As Mom, and as her biggest cheerleader, I know she can do this. I know it! 

I was full of advice:

There are many different ways to raise awareness. This variety show is definitely not the only way. I know your commitment to this has nothing to do with your decision about whether or not to perform, and I support you no matter what. That said, you have an opportunity to reach a lot of people during the variety show. When will you have that many people’s undivided attention again? Maybe not any time soon. At least consider doing it. Don’t let your nerves stop you from doing a really awesome thing.

I was proud of my spiel, and I knew she’d make the decision that was best for her. I was glad I had encouraged her to face her fears for the greater good, because that’s what living a fearless life is all about. We’ll always be afraid of something- it’s what we do in the face of that fear that defines us.

My daughter, heretofor and forever more known as “Smarty Pants” had a response. She said she would agree to the performance. She will sing a song – Michael Jackson’s “Man in the Mirror”, because the theme of looking within ourselves and making a change to bring about a better world is a good one.

This is all on one condition, however:

That I will perform with her. 

Oh, shit.

Most of my readers know that I am a hot mess, full of anxiety and fear and discomfort, and basically everything else that is conducive to being an extremely awkward human being. My awkwardness and anxiety was what I was trying to self-medicate for many years by drinking.

I finally stopped the drinking, but under all of it was that nasty anxiety and fear, just waiting for the opportunity to rear its head again. It never went away. As a result, I shy away from people in almost all circumstances. Especially circumstances that put me in the spotlight in front of a whole crowd of humans.

Oh, Jesus.

I’m sweating just thinking about it.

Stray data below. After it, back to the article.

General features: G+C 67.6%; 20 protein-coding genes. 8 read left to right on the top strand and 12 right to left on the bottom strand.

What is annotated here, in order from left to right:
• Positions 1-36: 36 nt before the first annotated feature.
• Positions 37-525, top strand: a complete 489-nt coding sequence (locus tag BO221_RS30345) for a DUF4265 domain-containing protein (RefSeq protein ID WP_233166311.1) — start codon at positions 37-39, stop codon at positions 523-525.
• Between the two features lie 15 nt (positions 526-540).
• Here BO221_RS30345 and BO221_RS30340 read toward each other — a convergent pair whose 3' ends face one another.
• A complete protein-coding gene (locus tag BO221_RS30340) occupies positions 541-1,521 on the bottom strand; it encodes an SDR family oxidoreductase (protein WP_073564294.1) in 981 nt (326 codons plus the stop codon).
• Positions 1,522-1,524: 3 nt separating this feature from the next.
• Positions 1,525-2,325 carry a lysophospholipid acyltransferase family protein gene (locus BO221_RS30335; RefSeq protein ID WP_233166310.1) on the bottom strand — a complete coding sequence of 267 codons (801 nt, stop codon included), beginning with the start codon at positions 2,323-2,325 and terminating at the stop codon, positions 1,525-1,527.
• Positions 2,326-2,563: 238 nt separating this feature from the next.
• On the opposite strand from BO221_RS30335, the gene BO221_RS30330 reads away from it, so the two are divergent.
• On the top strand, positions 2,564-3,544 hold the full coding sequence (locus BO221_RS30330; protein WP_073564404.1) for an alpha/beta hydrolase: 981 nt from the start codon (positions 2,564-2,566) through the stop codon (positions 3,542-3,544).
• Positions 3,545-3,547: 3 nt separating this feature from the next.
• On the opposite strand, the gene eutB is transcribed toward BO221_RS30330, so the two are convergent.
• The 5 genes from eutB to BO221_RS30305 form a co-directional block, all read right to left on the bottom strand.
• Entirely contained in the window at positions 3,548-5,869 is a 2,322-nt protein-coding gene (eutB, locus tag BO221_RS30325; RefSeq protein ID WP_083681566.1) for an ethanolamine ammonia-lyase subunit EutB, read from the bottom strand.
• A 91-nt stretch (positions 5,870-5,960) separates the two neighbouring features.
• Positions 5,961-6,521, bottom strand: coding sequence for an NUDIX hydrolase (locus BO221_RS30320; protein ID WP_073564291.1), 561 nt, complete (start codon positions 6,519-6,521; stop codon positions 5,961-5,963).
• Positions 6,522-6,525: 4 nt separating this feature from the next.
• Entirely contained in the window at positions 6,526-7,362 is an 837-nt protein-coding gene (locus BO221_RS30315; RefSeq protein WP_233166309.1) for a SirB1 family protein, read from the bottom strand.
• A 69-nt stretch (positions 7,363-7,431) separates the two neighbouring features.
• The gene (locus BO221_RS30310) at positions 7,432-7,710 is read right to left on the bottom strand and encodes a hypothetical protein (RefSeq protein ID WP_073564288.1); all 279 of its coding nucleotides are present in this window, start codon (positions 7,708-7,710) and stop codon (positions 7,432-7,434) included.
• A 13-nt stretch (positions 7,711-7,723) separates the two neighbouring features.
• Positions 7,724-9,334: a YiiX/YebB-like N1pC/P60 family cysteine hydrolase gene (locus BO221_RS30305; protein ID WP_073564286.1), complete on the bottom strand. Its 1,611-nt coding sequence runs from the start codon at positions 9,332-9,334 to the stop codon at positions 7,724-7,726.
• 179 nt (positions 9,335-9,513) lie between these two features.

Not quite as well known as my anxiety is the fact that I play the piano. In fact, I’ve played the piano since I was five years old. I majored in music performance in college, oddly enough. I sing, play the piano, flute, and about 12 other instruments too. I even spent some time performing in Europe about 20 years ago.

However, when the anxiety got too bad, and the demons got to be too much to manage, I stopped.

I walked away from all of it, just like that. I haven’t performed in more than a decade, and even then it was at my own brother’s wedding. I do own a piano, and even a flute. I tinker around on them when I’m bored. Sometimes, when no one’s home, I sing at the top of my lungs to get it out of my system.

But that’s it. I don’t perform anymore. Ever. In fact, I was with my husband for about five years before I would so much as sing along with the radio in the car.

Yeah, it was that bad.

Now I find myself in a situation where the only way to really hammer home a very important life lesson to my child is to…

… Do as I Say – And as I DO.

I can’t keep my credibility if I don’t do this, because I know in my heart that the only reason I’d refuse is because of my own fears. That’s not the way fearless people live. That’s not the way I taught my children to live.

I have to do it, even as I know I won’t sleep a wink in the coming weeks. I am utterly convinced it’s the right thing to do, and it’s the only thing to do. 20 years from now, when I look back on that variety show, I know I’ll regret it if I ended up in the audience and not up on that stage with my child.

So, here I go.





Posted in C-Haze, Parenting, Personal

Parenting in Varying Degrees of Fear

The parenting of my 17 year old daughter has always been an exercise in fear and uncertainty.